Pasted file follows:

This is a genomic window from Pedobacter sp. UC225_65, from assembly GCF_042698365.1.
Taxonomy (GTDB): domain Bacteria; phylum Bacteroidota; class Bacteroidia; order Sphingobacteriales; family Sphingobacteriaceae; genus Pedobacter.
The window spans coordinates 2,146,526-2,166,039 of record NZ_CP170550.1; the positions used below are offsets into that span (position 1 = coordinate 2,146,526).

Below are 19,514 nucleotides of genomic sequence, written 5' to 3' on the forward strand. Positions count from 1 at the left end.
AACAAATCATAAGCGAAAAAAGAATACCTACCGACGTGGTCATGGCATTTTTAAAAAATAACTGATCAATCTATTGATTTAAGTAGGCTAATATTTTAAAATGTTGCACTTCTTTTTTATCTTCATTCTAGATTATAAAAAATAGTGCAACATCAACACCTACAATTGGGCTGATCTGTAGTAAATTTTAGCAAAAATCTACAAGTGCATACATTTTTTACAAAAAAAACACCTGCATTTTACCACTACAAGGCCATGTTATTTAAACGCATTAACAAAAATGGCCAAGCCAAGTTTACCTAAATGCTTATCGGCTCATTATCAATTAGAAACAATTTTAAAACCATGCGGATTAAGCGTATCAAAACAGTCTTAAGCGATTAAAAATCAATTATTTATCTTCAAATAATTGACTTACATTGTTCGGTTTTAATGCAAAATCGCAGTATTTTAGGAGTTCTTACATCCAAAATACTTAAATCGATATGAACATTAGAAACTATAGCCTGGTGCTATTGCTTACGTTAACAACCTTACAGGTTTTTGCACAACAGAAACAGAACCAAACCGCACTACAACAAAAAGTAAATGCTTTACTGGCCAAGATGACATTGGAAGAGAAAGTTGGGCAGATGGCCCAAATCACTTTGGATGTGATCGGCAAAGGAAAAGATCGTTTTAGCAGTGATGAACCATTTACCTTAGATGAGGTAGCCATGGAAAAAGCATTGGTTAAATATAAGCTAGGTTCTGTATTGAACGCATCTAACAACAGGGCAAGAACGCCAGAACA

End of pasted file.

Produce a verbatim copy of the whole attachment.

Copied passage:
This is a genomic window from Pedobacter sp. UC225_65, from assembly GCF_042698365.1.
Taxonomy (GTDB): domain Bacteria; phylum Bacteroidota; class Bacteroidia; order Sphingobacteriales; family Sphingobacteriaceae; genus Pedobacter.
The window spans coordinates 2,146,526-2,166,039 of record NZ_CP170550.1; the positions used below are offsets into that span (position 1 = coordinate 2,146,526).

Below are 19,514 nucleotides of genomic sequence, written 5' to 3' on the forward strand. Positions count from 1 at the left end.
AACAAATCATAAGCGAAAAAAGAATACCTACCGACGTGGTCATGGCATTTTTAAAAAATAACTGATCAATCTATTGATTTAAGTAGGCTAATATTTTAAAATGTTGCACTTCTTTTTTATCTTCATTCTAGATTATAAAAAATAGTGCAACATCAACACCTACAATTGGGCTGATCTGTAGTAAATTTTAGCAAAAATCTACAAGTGCATACATTTTTTACAAAAAAAACACCTGCATTTTACCACTACAAGGCCATGTTATTTAAACGCATTAACAAAAATGGCCAAGCCAAGTTTACCTAAATGCTTATCGGCTCATTATCAATTAGAAACAATTTTAAAACCATGCGGATTAAGCGTATCAAAACAGTCTTAAGCGATTAAAAATCAATTATTTATCTTCAAATAATTGACTTACATTGTTCGGTTTTAATGCAAAATCGCAGTATTTTAGGAGTTCTTACATCCAAAATACTTAAATCGATATGAACATTAGAAACTATAGCCTGGTGCTATTGCTTACGTTAACAACCTTACAGGTTTTTGCACAACAGAAACAGAACCAAACCGCACTACAACAAAAAGTAAATGCTTTACTGGCCAAGATGACATTGGAAGAGAAAGTTGGGCAGATGGCCCAAATCACTTTGGATGTGATCGGCAAAGGAAAAGATCGTTTTAGCAGTGATGAACCATTTACCTTAGATGAGGTAGCCATGGAAAAAGCATTGGTTAAATATAAGCTAGGTTCTGTATTGAACGCATCTAACAACAGGGCAAGAACGCCAGAACA